<a href="<?php the_permalink(); ?>" rel="bookmark"><div><?php echo '<img src="' . get_bloginfo('template_directory') . '/images/default-thumb.png' . '" alt="thumbnail" />'; ?></div></a>

What is different here? First of, we are calling the “template_directory”. This makes things much easier as we don’t have to specify the full path and can make sure that wordpress will look in and  find the right directory. So regardless where the wordpress installation is stored or deep it is buried in your file system it will always look in it’s own directory. Second, we can’t use the “template_directory” by itself. Not only is it not a free standing call function but we also still need the full path. The “get_bloginfo()” function can do that for us. The “get_bloginfo()” function basically holds all the basic information about your blog, everything is set up on under the “General Settings” in your wordpress admin panel. All the information, like the template directory, can be called up individually.

So now, with the right information in place, putting this snippit into your pages makes much more sense. I wanted to take this one step further. Instead of having to add this code snippit everywhere I would rather like to be able to call it up as a function or function parameter which leads us to the functions.php.

What I did was, set up a function in the functions.php dedicated to the default thumbnail handling. I ended up with this:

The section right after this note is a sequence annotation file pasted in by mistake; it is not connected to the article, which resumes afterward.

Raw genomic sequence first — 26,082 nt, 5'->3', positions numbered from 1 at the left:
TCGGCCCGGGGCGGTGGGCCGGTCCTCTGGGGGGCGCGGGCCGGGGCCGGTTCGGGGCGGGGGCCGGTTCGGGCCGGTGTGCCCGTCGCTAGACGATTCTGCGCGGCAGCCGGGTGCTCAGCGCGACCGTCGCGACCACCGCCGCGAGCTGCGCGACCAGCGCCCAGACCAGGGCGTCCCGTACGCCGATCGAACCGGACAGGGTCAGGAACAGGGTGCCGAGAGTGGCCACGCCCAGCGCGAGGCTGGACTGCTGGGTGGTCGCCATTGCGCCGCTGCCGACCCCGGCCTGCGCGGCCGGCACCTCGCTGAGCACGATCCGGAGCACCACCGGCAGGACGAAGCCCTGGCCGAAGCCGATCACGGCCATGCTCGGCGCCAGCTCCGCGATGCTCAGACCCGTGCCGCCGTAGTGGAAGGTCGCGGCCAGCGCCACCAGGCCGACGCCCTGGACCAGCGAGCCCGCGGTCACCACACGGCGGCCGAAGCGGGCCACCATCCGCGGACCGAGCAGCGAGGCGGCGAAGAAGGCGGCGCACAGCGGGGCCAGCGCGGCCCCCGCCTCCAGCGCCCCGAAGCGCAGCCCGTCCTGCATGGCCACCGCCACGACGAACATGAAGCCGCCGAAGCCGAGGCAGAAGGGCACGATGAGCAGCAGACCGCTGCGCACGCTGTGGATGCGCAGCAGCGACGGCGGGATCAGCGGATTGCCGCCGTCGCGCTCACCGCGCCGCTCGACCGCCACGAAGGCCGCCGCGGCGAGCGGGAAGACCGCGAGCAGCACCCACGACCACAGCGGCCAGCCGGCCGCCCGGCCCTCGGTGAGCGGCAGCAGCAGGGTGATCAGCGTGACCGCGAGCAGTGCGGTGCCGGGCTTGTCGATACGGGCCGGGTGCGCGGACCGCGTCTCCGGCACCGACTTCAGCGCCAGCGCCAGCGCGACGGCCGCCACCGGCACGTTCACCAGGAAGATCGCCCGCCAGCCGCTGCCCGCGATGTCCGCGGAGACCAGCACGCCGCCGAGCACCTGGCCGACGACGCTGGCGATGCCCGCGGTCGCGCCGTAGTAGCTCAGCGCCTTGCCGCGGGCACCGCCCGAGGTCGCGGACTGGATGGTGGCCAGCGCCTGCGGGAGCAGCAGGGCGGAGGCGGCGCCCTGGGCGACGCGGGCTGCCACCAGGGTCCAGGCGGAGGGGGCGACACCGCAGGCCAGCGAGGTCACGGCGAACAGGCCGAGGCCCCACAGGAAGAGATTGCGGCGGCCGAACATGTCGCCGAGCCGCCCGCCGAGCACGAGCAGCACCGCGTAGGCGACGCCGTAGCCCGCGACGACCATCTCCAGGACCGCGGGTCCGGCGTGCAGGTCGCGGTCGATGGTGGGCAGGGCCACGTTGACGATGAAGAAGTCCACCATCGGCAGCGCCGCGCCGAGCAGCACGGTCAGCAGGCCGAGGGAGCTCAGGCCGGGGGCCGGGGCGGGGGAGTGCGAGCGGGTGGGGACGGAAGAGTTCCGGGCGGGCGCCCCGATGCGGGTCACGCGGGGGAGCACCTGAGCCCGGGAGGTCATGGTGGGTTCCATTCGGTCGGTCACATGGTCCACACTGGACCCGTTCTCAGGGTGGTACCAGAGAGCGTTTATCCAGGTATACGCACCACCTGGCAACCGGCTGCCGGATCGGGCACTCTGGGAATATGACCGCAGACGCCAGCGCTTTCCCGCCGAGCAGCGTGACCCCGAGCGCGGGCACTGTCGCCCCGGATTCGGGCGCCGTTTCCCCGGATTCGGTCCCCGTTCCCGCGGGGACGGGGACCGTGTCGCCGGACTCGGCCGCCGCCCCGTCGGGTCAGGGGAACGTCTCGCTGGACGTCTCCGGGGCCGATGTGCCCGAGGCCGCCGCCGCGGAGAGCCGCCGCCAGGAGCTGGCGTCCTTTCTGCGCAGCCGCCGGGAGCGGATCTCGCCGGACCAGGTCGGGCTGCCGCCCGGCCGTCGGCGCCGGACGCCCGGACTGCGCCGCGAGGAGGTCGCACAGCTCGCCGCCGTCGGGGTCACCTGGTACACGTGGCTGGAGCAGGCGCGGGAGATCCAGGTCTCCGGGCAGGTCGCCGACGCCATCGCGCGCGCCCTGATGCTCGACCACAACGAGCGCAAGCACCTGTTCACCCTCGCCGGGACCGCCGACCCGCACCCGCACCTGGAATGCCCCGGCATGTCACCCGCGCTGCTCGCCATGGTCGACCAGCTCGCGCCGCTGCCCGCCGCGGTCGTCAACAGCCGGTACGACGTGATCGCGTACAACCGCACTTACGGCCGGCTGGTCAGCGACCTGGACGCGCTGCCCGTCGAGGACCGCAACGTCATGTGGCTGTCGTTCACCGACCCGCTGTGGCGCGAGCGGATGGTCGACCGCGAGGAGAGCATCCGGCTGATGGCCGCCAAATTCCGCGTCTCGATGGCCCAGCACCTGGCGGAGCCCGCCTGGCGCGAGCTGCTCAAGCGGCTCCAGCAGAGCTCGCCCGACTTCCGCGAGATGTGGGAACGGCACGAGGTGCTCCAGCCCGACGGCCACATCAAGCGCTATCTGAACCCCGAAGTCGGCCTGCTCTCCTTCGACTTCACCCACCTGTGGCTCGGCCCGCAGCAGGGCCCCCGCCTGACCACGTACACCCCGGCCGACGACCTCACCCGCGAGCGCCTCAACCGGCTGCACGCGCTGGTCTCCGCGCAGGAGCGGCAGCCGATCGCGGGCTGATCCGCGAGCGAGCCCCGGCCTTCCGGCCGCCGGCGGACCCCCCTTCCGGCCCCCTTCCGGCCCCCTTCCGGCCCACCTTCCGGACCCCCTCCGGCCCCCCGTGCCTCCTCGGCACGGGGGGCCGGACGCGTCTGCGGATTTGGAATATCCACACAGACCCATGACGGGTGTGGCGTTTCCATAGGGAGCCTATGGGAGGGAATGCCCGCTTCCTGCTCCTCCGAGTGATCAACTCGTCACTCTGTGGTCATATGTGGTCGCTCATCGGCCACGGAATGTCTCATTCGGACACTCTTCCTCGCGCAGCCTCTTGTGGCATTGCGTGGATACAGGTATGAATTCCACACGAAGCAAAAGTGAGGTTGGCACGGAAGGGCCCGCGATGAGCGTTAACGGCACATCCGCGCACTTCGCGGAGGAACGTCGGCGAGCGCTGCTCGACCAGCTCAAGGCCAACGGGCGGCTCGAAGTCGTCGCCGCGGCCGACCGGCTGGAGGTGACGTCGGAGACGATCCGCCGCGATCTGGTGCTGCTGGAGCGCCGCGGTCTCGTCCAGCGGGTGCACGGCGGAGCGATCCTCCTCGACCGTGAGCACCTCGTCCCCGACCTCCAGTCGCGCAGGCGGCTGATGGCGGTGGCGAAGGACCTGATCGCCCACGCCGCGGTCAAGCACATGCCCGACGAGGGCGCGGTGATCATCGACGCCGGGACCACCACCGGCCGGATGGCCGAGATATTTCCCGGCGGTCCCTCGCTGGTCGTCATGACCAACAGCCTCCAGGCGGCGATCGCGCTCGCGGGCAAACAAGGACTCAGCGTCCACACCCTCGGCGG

function default_thumbnail() {
echo '<img src="' . get_bloginfo('template_directory') . '/images/default-thumb.png' . '" alt="Default Thumbnail Placeholder" />';
}
add_action('default_thumbnail','textdomain_default_thumbnail');

See what I did here. Yeah, the link is pretty much the same. I just made it a function. This way I can just call on “default_thumbnail” and don’t have to remember the full link and so forth. We are not all done yet though. We still have to add the theme support like this:

add_theme_support( 'default_thumbnail' );

And all done. Now your new default thumbnail link will look like this:

<a href="<?php the_permalink(); ?>" rel="bookmark"><div><?php default_thumbnail(); ?></div></a>

And the full loop could look something like this:

<?php if ( has_post_thumbnail() && ! post_password_required() ) : ?>
<a href="<?php the_permalink(); ?>" rel="bookmark"><div class="entry-thumbnail"><?php the_post_thumbnail(); ?></div></a>
<?php else : ?>
<a href="<?php the_permalink(); ?>" rel="bookmark"><div class="entry-thumbnail"><?php default_thumbnail(); ?></div></a>
<?php endif; ?>

Changing Post Meta information and markup

I am attemting to change some of the “meta” information for blog posts. In particular the “Quote Caption” location of the Quote Post Format. This is really only applicable to WP 3.6+ which is currently still in beta. I have been working on a theme which was based on Automattic’s “Twentythirteen” theme which makes great used of the new features in WP 3.6+.

I changed the post layout so that the category will be on top followed by title. In case of the “Quote Post Format” the category will be named according to the category “Quote” in order to keep them easily searchable by category instead of post type. Everything worked out good so far but I did encounter one problem.

192

Underneath the title of the quote, which is not actually really a title but rather the caption, i wanted to list the author and the source of the quote. The meta for the quote post format pulls the information automatically and displays it underneath the quote itself. Which is not where i want it. I could relocated via CSS; however, i don’t want anything funky to happen if someone uses a different browser. I would much rather pull the meta into the location where i want it. I am not a complete noobie to PHP and/or WP but things I have tried so far have not worked out so I hope to get some help.

If you have any ideas or suggestions, let me know.